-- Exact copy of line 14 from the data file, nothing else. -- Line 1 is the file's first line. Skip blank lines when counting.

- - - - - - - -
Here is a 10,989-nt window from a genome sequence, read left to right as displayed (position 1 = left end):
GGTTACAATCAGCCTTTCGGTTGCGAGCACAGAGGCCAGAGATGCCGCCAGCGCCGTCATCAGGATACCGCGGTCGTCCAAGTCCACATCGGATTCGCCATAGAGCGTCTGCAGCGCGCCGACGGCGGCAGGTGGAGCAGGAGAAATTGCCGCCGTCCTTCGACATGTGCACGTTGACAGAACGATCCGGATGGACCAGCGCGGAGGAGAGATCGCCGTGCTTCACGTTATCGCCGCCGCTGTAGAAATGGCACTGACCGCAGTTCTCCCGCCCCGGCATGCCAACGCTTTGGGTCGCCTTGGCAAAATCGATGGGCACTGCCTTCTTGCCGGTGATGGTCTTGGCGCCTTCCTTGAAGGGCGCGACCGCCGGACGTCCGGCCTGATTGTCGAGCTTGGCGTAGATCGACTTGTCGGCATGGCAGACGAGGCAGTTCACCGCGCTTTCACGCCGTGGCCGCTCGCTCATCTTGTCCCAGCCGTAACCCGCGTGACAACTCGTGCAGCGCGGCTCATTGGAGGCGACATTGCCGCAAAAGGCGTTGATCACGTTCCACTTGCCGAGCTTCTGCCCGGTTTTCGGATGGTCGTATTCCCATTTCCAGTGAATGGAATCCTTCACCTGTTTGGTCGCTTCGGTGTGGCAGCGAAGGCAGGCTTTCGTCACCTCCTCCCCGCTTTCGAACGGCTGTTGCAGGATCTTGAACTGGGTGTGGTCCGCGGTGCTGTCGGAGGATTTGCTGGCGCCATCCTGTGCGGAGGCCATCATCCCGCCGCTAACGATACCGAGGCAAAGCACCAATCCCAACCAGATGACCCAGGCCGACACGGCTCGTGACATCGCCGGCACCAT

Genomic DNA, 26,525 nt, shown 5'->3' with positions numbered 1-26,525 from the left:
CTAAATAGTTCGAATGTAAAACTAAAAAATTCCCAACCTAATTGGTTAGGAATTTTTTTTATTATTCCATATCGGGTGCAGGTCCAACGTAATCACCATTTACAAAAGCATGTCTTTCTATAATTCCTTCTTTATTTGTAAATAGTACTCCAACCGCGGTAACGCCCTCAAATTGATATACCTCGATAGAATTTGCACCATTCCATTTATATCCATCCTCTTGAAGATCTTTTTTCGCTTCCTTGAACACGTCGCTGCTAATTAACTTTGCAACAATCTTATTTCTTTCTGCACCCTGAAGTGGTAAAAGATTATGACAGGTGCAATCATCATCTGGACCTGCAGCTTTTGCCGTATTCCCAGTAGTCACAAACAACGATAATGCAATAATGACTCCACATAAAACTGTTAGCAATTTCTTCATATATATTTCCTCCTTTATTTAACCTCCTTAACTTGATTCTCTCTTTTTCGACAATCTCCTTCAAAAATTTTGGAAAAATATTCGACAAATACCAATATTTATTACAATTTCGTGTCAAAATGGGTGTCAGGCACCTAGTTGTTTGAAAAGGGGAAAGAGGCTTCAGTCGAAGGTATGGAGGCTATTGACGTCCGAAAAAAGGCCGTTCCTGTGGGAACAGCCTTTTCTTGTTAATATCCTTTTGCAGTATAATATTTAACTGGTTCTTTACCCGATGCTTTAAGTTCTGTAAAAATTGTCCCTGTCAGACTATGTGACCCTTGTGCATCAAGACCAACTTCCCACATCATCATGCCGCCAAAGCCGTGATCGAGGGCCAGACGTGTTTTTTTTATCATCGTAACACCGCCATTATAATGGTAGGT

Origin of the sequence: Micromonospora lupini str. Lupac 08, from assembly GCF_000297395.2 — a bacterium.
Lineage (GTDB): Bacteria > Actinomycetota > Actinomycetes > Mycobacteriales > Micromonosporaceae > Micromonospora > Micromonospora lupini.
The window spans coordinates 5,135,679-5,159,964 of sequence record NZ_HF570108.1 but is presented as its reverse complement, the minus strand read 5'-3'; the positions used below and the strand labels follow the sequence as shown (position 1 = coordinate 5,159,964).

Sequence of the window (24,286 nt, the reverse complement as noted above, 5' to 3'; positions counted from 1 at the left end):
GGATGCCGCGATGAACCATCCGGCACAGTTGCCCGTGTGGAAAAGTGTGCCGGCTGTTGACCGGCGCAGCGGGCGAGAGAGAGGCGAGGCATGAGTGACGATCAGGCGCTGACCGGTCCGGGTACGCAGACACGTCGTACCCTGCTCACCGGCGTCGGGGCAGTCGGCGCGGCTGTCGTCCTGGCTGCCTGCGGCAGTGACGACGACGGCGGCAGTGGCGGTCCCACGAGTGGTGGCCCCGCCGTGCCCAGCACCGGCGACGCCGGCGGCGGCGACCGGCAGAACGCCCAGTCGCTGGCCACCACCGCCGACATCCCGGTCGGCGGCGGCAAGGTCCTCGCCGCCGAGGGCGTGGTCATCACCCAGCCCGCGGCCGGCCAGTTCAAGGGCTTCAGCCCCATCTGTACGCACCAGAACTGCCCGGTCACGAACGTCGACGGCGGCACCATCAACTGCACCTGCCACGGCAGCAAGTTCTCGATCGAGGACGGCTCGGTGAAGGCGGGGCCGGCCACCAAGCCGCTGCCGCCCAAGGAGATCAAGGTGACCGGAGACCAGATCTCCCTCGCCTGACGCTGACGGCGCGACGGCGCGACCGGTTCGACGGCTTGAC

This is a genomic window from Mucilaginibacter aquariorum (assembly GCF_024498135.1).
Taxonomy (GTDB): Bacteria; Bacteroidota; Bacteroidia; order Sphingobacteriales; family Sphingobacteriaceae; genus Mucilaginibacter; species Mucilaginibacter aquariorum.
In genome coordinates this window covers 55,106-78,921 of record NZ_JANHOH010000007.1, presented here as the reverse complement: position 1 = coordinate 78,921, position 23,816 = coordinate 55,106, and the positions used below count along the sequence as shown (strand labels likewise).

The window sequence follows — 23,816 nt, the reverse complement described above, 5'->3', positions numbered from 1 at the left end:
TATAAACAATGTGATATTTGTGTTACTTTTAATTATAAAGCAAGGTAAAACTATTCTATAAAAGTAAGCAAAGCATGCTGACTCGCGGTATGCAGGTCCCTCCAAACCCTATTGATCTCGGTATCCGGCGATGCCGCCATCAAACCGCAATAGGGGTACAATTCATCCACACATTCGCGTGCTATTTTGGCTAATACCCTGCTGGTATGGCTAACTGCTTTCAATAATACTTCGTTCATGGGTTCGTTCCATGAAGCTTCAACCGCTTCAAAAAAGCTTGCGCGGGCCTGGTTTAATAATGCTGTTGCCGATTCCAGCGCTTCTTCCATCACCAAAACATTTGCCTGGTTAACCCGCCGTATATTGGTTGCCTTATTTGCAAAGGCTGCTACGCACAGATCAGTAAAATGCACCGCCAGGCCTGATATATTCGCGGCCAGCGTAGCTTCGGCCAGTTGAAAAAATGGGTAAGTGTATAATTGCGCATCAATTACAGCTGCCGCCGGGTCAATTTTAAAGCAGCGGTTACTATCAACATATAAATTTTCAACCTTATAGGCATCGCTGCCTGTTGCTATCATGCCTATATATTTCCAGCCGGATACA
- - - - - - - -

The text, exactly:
TATAAACAATGTGATATTTGTGTTACTTTTAATTATAAAGCAAGGTAAAACTATTCTATAAAAGTAAGCAAAGCATGCTGACTCGCGGTATGCAGGTCCCTCCAAACCCTATTGATCTCGGTATCCGGCGATGCCGCCATCAAACCGCAATAGGGGTACAATTCATCCACACATTCGCGTGCTATTTTGGCTAATACCCTGCTGGTATGGCTAACTGCTTTCAATAATACTTCGTTCATGGGTTCGTTCCATGAAGCTTCAACCGCTTCAAAAAAGCTTGCGCGGGCCTGGTTTAATAATGCTGTTGCCGATTCCAGCGCTTCTTCCATCACCAAAACATTTGCCTGGTTAACCCGCCGTATATTGGTTGCCTTATTTGCAAAGGCTGCTACGCACAGATCAGTAAAATGCACCGCCAGGCCTGATATATTCGCGGCCAGCGTAGCTTCGGCCAGTTGAAAAAATGGGTAAGTGTATAATTGCGCATCAATTACAGCTGCCGCCGGGTCAATTTTAAAGCAGCGGTTACTATCAACATATAAATTTTCAACCTTATAGGCATCGCTGCCTGTTGCTATCATGCCTATATATTTCCAGCCGGATACA